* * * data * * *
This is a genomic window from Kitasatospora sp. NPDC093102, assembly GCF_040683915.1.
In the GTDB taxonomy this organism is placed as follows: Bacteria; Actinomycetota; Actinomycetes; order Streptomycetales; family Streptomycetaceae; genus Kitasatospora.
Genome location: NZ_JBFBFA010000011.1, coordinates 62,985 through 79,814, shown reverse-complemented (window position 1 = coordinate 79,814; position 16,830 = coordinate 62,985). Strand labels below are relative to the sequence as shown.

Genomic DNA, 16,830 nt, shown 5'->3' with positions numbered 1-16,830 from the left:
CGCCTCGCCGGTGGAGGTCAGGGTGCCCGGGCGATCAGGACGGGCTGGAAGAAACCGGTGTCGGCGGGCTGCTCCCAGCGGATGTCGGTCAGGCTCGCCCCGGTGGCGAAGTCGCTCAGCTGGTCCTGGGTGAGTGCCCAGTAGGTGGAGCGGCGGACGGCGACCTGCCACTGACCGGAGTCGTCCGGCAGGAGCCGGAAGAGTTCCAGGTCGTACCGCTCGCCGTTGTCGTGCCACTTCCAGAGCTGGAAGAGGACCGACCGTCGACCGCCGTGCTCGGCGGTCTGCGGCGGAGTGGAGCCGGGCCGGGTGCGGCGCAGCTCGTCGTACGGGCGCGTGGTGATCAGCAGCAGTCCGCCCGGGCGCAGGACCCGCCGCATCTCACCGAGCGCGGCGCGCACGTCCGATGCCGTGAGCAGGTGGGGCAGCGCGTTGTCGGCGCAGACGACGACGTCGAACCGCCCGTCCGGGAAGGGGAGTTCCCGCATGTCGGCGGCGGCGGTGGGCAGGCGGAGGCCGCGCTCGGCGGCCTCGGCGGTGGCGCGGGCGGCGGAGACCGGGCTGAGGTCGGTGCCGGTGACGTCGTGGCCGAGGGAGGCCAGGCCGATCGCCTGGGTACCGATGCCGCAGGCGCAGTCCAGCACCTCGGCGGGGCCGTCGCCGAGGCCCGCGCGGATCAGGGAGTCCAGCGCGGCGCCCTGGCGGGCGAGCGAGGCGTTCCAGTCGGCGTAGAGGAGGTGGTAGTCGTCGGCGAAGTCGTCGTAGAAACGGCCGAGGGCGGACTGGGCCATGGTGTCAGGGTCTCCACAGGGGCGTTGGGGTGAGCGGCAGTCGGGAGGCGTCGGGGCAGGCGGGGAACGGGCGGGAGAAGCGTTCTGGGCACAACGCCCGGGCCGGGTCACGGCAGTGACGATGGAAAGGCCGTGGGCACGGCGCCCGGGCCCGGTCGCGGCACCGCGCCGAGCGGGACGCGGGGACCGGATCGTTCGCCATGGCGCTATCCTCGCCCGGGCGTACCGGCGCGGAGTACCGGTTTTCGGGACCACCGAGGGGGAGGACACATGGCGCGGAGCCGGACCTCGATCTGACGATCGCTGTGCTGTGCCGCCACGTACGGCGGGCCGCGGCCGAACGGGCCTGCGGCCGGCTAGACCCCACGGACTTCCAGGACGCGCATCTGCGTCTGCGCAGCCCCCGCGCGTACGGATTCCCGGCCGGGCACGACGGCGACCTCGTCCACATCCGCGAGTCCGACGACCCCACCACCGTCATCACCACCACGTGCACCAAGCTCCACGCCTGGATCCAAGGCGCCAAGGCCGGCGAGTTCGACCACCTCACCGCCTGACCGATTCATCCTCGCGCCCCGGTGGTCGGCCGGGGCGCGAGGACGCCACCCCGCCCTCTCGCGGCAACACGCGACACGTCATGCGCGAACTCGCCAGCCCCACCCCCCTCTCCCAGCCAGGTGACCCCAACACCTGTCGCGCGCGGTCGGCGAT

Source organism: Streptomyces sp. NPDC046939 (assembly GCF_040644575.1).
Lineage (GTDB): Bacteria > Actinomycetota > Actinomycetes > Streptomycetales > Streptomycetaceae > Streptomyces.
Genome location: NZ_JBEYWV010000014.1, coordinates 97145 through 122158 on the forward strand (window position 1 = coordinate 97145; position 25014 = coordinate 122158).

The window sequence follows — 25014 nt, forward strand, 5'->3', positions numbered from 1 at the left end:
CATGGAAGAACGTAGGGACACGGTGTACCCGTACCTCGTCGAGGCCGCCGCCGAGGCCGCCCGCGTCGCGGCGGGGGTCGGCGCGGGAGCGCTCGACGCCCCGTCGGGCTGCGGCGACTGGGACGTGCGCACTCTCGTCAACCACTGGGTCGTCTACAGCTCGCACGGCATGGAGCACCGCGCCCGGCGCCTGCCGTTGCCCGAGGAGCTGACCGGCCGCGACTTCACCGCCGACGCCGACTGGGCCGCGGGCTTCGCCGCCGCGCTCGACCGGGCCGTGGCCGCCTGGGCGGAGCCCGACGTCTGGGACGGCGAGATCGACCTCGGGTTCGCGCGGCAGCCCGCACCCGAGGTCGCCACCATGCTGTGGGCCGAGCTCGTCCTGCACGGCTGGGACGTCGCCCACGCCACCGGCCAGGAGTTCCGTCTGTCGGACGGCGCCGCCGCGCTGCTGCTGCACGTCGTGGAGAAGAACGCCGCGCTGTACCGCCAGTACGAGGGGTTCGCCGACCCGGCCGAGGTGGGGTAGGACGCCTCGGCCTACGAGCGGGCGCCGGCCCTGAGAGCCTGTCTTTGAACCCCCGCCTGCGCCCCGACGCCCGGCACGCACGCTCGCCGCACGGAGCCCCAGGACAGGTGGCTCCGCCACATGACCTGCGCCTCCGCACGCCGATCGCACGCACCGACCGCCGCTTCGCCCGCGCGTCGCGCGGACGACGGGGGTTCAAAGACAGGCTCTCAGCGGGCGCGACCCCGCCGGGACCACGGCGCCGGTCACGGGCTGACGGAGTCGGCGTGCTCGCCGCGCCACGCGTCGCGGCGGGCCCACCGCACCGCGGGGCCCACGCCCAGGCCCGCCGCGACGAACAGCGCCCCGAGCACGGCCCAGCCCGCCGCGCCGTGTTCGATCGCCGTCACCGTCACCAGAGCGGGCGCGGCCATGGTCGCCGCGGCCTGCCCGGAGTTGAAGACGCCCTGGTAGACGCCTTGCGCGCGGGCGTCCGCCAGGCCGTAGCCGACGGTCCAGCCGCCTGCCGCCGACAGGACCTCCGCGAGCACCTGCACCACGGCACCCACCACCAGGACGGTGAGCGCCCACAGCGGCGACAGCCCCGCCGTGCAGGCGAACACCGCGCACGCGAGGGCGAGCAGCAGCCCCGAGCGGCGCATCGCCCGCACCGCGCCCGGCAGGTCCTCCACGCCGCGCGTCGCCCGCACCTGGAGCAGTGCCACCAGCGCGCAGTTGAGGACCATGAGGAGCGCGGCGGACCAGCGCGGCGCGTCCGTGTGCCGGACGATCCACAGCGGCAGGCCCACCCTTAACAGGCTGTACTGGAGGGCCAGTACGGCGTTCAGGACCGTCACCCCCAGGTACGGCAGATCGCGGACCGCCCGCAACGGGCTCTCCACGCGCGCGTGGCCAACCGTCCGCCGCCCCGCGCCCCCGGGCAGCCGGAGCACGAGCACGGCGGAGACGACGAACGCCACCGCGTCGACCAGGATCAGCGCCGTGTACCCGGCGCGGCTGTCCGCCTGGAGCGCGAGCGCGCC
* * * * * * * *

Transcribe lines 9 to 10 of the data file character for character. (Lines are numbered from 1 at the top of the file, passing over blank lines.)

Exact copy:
The window sequence follows — 25014 nt, forward strand, 5'->3', positions numbered from 1 at the left end:
CATGGAAGAACGTAGGGACACGGTGTACCCGTACCTCGTCGAGGCCGCCGCCGAGGCCGCCCGCGTCGCGGCGGGGGTCGGCGCGGGAGCGCTCGACGCCCCGTCGGGCTGCGGCGACTGGGACGTGCGCACTCTCGTCAACCACTGGGTCGTCTACAGCTCGCACGGCATGGAGCACCGCGCCCGGCGCCTGCCGTTGCCCGAGGAGCTGACCGGCCGCGACTTCACCGCCGACGCCGACTGGGCCGCGGGCTTCGCCGCCGCGCTCGACCGGGCCGTGGCCGCCTGGGCGGAGCCCGACGTCTGGGACGGCGAGATCGACCTCGGGTTCGCGCGGCAGCCCGCACCCGAGGTCGCCACCATGCTGTGGGCCGAGCTCGTCCTGCACGGCTGGGACGTCGCCCACGCCACCGGCCAGGAGTTCCGTCTGTCGGACGGCGCCGCCGCGCTGCTGCTGCACGTCGTGGAGAAGAACGCCGCGCTGTACCGCCAGTACGAGGGGTTCGCCGACCCGGCCGAGGTGGGGTAGGACGCCTCGGCCTACGAGCGGGCGCCGGCCCTGAGAGCCTGTCTTTGAACCCCCGCCTGCGCCCCGACGCCCGGCACGCACGCTCGCCGCACGGAGCCCCAGGACAGGTGGCTCCGCCACATGACCTGCGCCTCCGCACGCCGATCGCACGCACCGACCGCCGCTTCGCCCGCGCGTCGCGCGGACGACGGGGGTTCAAAGACAGGCTCTCAGCGGGCGCGACCCCGCCGGGACCACGGCGCCGGTCACGGGCTGACGGAGTCGGCGTGCTCGCCGCGCCACGCGTCGCGGCGGGCCCACCGCACCGCGGGGCCCACGCCCAGGCCCGCCGCGACGAACAGCGCCCCGAGCACGGCCCAGCCCGCCGCGCCGTGTTCGATCGCCGTCACCGTCACCAGAGCGGGCGCGGCCATGGTCGCCGCGGCCTGCCCGGAGTTGAAGACGCCCTGGTAGACGCCTTGCGCGCGGGCGTCCGCCAGGCCGTAGCCGACGGTCCAGCCGCCTGCCGCCGACAGGACCTCCGCGAGCACCTGCACCACGGCACCCACCACCAGGACGGTGAGCGCCCACAGCGGCGACAGCCCCGCCGTGCAGGCGAACACCGCGCACGCGAGGGCGAGCAGCAGCCCCGAGCGGCGCATCGCCCGCACCGCGCCCGGCAGGTCCTCCACGCCGCGCGTCGCCCGCACCTGGAGCAGTGCCACCAGCGCGCAGTTGAGGACCATGAGGAGCGCGGCGGACCAGCGCGGCGCGTCCGTGTGCCGGACGATCCACAGCGGCAGGCCCACCCTTAACAGGCTGTACTGGAGGGCCAGTACGGCGTTCAGGACCGTCACCCCCAGGTACGGCAGATCGCGGACCGCCCGCAACGGGCTCTCCACGCGCGCGTGGCCAACCGTCCGCCGCCCCGCGCCCCCGGGCAGCCGGAGCACGAGCACGGCGGAGACGACGAACGCCACCGCGTCGACCAGGATCAGCGCCGTGTACCCGGCGCGGCTGTCCGCCTGGAGCGCGAGCGCGCC